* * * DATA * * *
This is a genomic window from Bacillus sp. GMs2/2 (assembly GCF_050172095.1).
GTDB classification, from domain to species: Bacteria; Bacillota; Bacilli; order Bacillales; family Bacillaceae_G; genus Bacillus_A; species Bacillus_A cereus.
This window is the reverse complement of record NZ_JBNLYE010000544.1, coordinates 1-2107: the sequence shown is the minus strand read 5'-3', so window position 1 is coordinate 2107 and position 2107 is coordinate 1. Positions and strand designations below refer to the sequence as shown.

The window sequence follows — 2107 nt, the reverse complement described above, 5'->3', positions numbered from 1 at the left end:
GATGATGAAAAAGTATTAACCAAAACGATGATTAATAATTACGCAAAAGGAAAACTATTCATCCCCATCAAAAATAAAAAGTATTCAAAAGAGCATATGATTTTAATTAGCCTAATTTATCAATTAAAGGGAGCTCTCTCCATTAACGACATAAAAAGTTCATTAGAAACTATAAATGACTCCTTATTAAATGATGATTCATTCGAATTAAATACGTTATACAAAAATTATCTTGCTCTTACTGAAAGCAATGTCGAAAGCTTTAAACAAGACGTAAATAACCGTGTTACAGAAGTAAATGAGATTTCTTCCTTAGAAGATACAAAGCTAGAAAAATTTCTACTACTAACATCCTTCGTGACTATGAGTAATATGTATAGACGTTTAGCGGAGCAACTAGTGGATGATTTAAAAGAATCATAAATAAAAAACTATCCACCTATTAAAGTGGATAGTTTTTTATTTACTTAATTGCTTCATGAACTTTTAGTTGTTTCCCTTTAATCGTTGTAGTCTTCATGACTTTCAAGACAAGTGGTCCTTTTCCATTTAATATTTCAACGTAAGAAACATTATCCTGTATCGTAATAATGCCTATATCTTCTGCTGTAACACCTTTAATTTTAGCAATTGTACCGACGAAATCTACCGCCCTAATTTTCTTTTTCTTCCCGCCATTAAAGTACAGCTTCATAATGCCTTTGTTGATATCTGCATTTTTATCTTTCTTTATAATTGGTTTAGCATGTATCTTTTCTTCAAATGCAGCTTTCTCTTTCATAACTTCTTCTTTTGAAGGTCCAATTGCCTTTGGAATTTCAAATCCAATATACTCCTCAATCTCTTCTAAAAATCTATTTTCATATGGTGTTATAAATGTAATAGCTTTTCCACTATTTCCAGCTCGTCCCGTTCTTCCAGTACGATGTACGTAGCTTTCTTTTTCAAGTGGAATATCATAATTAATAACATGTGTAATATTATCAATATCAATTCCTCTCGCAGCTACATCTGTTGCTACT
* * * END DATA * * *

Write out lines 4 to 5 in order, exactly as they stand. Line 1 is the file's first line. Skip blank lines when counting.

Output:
The window sequence follows — 2107 nt, the reverse complement described above, 5'->3', positions numbered from 1 at the left end:
GATGATGAAAAAGTATTAACCAAAACGATGATTAATAATTACGCAAAAGGAAAACTATTCATCCCCATCAAAAATAAAAAGTATTCAAAAGAGCATATGATTTTAATTAGCCTAATTTATCAATTAAAGGGAGCTCTCTCCATTAACGACATAAAAAGTTCATTAGAAACTATAAATGACTCCTTATTAAATGATGATTCATTCGAATTAAATACGTTATACAAAAATTATCTTGCTCTTACTGAAAGCAATGTCGAAAGCTTTAAACAAGACGTAAATAACCGTGTTACAGAAGTAAATGAGATTTCTTCCTTAGAAGATACAAAGCTAGAAAAATTTCTACTACTAACATCCTTCGTGACTATGAGTAATATGTATAGACGTTTAGCGGAGCAACTAGTGGATGATTTAAAAGAATCATAAATAAAAAACTATCCACCTATTAAAGTGGATAGTTTTTTATTTACTTAATTGCTTCATGAACTTTTAGTTGTTTCCCTTTAATCGTTGTAGTCTTCATGACTTTCAAGACAAGTGGTCCTTTTCCATTTAATATTTCAACGTAAGAAACATTATCCTGTATCGTAATAATGCCTATATCTTCTGCTGTAACACCTTTAATTTTAGCAATTGTACCGACGAAATCTACCGCCCTAATTTTCTTTTTCTTCCCGCCATTAAAGTACAGCTTCATAATGCCTTTGTTGATATCTGCATTTTTATCTTTCTTTATAATTGGTTTAGCATGTATCTTTTCTTCAAATGCAGCTTTCTCTTTCATAACTTCTTCTTTTGAAGGTCCAATTGCCTTTGGAATTTCAAATCCAATATACTCCTCAATCTCTTCTAAAAATCTATTTTCATATGGTGTTATAAATGTAATAGCTTTTCCACTATTTCCAGCTCGTCCCGTTCTTCCAGTACGATGTACGTAGCTTTCTTTTTCAAGTGGAATATCATAATTAATAACATGTGTAATATTATCAATATCAATTCCTCTCGCAGCTACATCTGTTGCTACT